Triple Bill

Image by Anya Mckee

I am so glad I caught FORM Dance Projects’ Dance Bites 2014 season, featuring three works seeded by the Dance Makers Collective, a group formed to fund and showcase emerging choreographic talent.

First up was Miranda Wheen’s Safe Hands. A solo consisting of an up-to-the-minute commentary on current politics, a precise account of the charismatic sleight of hand prolifically represented in the media, featuring all the right moves of the fearless leader. This progressed from the initial crowd-rousing coming up close to his/her constituent, pumping  with arms aloft in a Nixonesque Vee, to the repeated shoulder-shimmy drawing us in and holding us captive, and a thrashing, kneeling, back pump reminding me at once of duplicity in action – the man behind the scenes purging himself of wrongdoing, set to the gutsy gravelly cries of Janis Joplin singing Cry Baby.

Miranda closed with an appropriate homage to ‘Team Australia’, to Bonnie Tyler’s We Don’t Need Another Hero, dressed in tri-colour swimming costume, emblazoned with national logos of flag and country and shirt that became a mask tightly stretched across her face, to represent the homogenous many. The movement oozed patriotism, a special mix reminiscent of sporting champion and fascist en masse performance, seemingly innocuous on the surface with an undercurrent of menace in the simple execution.
This piece was filled with dry wit, a masterpiece in the making, deceptively dressed as pedestrian.

The duet Between Two and Zero co-choreographed and performed by Miranda and Matt Cornell was a joy to watch. The movement, an endless looping of arms, bodies intertwining and circling the space. The beauty and ingenuity lay in the appearance of simplicity, a repetition of elliptical crossings, friendly, flirtatiously combative, careful and caring, graduating to counterbalanced lifts consisting of suspended holdings of increasing intensity, feet  alternately sliding  and floating, vertical bodies suspended  inches from the floor.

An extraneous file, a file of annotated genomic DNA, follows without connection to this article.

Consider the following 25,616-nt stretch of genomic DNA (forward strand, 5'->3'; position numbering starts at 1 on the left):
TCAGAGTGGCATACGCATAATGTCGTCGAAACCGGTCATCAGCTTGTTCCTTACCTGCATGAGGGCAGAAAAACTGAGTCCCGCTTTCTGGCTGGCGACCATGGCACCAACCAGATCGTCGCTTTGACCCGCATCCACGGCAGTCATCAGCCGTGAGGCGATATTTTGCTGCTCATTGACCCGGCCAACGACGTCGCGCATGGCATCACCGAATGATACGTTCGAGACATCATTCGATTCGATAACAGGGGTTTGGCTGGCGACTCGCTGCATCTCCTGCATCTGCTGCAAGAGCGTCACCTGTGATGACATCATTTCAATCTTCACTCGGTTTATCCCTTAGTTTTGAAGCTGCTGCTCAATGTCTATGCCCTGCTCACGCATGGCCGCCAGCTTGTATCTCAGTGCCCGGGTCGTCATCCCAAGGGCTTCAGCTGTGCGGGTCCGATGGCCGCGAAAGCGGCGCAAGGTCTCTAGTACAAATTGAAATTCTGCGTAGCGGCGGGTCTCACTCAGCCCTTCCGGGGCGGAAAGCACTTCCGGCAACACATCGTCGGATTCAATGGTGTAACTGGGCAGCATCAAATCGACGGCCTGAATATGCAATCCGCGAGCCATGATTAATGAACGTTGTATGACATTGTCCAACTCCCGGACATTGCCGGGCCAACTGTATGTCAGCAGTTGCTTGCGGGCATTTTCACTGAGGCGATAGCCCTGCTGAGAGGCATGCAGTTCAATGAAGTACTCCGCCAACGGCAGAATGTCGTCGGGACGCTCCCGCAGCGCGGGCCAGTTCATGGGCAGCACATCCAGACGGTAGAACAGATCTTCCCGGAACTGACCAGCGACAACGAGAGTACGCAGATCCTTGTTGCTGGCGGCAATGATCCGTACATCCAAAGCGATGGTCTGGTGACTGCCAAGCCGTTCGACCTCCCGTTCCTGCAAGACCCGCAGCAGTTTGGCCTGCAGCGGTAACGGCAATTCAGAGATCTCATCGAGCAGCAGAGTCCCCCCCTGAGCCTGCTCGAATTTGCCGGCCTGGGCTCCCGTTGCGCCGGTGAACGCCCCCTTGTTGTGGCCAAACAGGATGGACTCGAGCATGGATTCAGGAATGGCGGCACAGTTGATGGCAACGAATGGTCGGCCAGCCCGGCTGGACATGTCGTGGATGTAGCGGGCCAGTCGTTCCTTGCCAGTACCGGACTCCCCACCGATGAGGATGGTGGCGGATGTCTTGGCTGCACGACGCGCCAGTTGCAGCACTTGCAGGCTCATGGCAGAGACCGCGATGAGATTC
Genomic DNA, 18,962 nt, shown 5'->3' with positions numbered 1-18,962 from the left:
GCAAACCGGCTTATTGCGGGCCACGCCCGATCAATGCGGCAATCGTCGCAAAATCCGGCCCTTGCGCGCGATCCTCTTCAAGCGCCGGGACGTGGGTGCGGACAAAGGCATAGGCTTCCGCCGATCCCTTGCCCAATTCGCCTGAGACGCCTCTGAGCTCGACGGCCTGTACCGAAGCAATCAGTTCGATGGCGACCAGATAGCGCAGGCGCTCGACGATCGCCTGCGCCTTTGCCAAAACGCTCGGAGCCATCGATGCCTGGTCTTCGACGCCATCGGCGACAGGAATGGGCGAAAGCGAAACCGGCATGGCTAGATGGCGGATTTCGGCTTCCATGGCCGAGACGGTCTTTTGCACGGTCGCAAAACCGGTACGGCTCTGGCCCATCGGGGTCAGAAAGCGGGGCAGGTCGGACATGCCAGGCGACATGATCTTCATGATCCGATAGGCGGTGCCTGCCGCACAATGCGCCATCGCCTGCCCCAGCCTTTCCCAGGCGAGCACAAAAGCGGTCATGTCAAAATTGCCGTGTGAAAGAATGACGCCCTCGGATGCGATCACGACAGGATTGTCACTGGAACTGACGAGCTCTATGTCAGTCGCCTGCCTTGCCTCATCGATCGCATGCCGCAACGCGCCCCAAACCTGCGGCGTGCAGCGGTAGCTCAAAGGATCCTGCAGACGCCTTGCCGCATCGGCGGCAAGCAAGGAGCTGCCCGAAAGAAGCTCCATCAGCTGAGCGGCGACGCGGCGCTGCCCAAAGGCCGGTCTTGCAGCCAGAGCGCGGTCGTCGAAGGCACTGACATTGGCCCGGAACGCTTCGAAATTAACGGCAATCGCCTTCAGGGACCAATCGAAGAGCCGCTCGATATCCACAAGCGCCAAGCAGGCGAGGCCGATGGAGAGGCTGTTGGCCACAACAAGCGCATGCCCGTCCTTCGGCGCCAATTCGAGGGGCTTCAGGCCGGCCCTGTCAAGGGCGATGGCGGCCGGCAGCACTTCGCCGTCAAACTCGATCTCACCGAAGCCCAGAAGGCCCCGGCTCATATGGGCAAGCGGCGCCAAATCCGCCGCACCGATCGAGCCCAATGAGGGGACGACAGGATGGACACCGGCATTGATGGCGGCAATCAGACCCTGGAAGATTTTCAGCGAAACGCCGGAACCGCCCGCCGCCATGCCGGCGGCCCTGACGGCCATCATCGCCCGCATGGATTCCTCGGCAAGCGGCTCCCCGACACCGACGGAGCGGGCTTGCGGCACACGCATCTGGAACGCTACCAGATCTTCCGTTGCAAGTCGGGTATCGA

The excitement of this work was held within moments of the sparse evolving interaction, generously allowing the audience time to contemplate the developing narrative.

Carl Sciberras’ interactive media work Sketch felt like a true collaboration with equal weight assigned to each discipline. It was a wise decision to place the sketch/visual artist Todd Fuller and sound engineer Mitchell Mollison on the floor, allowing us to see the internal machinations of the piece.

There was a clear evolving trajectory in the use of visual technology from line drawn with pencil poised and projected simply on the cyclorama, outlining static and then slowly moving form, adding colour and speed, mimicking  change in dynamics, shifting perspective, to culminate in a duet between animated/ illustrated and real-time self in the form of dancer Rosslyn Wythes.

Correlating sound slowed down to a fractured hum, which stuttered like morse code, speeding up to an electronic cacophony of busy textures, to finish in an endless surging and crashing of waves, as the animated self appeared and disappeared, became solid, then receded against a pencil-smudged and repeatedly coloured and erased background.

The dance itself felt like a scientific treatment; Carl, Rosslyn and Katina Olsen’s driving momentum as breathing organic matter, bringing the other elements to life, rather than representative of feeling beings possessing psyches.

I really appreciate experiencing the progression of each work and was surprised that the ideas seeded a year ago have been realised as cohesive works in their own right. I enjoyed the use of repetition as a consistent treatment throughout the very diverse offerings.

Congratulations to Carl and his team for making Dance Makers Collective possible, allowing for the opportunity to stay with an idea, to explore the parameters and showcase work over several stages.

The long-awaited second part of SCORE to follow very soon. Promise.

– by Vicki Van Hout